Many universities in this country, both public and private, are in a pickle. Public schools are losing large chunks of state funding, while private colleges are raising tuition to make up for rising costs, and sometimes declining attendance. In New Hampshire, the legislature slashed its contribution by about 48 percent. Meanwhile, the private Franklin Pierce University is laying off staff in an effort to keep its head above the choppy fiscal waters.
Nationwide the cheaper alternative–community colleges–have seen an explosion in enrollment, even though outside funding there has been iffy as well.
Then there’s the dark horse racing through the changing higher ed landscape: Online universities.
Right now, for-profit online universities are dominating the discussion of internet-based higher ed. And they’ve been taking a lot of hits, both in Congress and the media, for not delivering on their pricey promises as students spiral farther into debt. But be that as it may, Mary Charmichael of The Boston Globe reports that a Harvard business professor is arguing for more internet-based higher ed,
“…[Clayton] Christensen sees promise in more radical models.He touts Western Governors University – “pioneering,’’ “path-breaking,’’ open to many at a low tuition of $5,780 – for its choice of majors. Not that there’s much choice: The school offers four.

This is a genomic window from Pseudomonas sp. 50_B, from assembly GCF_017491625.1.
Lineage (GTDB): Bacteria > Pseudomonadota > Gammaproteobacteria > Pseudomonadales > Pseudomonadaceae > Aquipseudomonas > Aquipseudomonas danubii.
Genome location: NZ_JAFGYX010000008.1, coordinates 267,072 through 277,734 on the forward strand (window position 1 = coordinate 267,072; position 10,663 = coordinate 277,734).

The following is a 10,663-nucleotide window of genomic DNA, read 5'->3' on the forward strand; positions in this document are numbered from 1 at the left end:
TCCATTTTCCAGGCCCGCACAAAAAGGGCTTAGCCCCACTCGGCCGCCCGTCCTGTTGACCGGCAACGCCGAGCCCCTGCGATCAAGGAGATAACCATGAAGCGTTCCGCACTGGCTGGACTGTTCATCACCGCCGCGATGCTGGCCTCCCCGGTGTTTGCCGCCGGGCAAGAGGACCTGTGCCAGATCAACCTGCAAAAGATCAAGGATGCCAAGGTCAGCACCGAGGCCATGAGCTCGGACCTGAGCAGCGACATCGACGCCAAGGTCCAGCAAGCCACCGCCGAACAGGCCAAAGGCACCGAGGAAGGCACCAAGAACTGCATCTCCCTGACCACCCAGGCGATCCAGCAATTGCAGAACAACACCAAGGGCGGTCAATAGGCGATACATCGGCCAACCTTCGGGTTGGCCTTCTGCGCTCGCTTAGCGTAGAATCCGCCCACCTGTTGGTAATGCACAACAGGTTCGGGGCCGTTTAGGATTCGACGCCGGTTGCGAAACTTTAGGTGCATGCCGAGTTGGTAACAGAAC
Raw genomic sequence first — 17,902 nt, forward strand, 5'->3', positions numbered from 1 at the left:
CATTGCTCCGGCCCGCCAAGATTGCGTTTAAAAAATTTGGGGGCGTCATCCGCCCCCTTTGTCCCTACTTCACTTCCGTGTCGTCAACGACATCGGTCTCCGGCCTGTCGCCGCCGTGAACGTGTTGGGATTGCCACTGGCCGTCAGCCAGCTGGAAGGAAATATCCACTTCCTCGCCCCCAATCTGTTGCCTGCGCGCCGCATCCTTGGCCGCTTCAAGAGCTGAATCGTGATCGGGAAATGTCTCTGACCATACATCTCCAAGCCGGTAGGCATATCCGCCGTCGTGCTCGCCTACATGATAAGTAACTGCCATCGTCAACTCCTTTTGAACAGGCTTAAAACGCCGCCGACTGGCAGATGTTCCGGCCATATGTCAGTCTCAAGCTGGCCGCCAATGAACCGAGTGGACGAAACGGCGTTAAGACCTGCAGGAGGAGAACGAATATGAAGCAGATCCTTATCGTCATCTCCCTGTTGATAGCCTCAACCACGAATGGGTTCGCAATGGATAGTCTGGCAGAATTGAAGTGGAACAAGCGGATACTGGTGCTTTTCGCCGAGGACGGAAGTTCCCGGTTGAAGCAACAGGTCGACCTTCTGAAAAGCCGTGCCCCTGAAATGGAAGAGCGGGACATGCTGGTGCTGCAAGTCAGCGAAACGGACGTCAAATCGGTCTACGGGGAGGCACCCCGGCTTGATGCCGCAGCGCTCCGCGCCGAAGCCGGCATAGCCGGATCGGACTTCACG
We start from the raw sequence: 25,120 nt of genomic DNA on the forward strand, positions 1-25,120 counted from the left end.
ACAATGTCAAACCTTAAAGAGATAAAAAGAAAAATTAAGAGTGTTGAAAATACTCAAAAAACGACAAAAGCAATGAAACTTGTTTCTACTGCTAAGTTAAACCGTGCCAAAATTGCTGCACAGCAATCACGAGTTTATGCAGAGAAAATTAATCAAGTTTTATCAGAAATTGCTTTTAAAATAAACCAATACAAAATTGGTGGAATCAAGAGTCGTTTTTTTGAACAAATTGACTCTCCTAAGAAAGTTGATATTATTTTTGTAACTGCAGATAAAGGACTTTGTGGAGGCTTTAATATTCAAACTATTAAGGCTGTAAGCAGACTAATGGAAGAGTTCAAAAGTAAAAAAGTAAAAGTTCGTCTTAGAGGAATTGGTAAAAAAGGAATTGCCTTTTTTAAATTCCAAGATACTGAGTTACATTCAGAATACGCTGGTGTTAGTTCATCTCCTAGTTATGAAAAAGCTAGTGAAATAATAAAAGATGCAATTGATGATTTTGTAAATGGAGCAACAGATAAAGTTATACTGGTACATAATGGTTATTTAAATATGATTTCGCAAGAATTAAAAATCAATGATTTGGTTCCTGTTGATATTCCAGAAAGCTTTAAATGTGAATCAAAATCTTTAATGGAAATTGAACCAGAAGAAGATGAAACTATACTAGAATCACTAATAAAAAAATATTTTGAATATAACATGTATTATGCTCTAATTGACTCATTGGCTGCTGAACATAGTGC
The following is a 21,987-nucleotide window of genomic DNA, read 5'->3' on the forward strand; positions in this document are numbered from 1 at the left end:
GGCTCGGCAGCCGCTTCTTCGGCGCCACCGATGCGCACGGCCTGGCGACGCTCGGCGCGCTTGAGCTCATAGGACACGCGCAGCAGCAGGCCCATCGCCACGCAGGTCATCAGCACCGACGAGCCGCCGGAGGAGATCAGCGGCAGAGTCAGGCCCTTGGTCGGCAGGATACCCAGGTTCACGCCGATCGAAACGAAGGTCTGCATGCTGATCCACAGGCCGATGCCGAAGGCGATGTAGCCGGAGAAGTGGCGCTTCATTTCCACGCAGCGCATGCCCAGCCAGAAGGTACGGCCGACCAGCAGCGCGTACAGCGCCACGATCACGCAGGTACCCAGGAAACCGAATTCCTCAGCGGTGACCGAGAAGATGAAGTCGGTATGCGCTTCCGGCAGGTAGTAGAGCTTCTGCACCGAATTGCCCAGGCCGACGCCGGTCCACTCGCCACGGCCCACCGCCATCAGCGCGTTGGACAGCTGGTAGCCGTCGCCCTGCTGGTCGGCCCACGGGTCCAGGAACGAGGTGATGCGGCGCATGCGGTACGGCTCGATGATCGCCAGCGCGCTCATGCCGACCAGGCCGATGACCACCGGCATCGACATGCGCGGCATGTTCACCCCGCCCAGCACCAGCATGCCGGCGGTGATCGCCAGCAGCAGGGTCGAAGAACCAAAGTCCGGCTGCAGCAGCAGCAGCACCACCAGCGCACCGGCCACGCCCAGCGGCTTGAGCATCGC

According to Western Governors’ website, there are no full-time instructors. There is no curriculum, no grades, no campus. Western Governors’ website is, in fact, the university: It’s an entirely online school.”
The modern university as we know it has followed more-or-less the same basic model since the middle ages. It’s an institution steeped in tradition, and as Charmichael reports, Christensen’s ideas (enshrined in traditional, hardback book form) are already meeting some resistence,
“What makes “The Innovative University”…stand out is its application of Christensen’s singular business principles (briefly, eliminate the inessential and embrace new technology) to “rethink the entire traditional higher-education model.
Some of the ideas Christensen supports are so dramatic that Jeffrey Selingo, editor of The Chronicle of Higher Education, recently wrote that administrators might consider them ‘toxic.’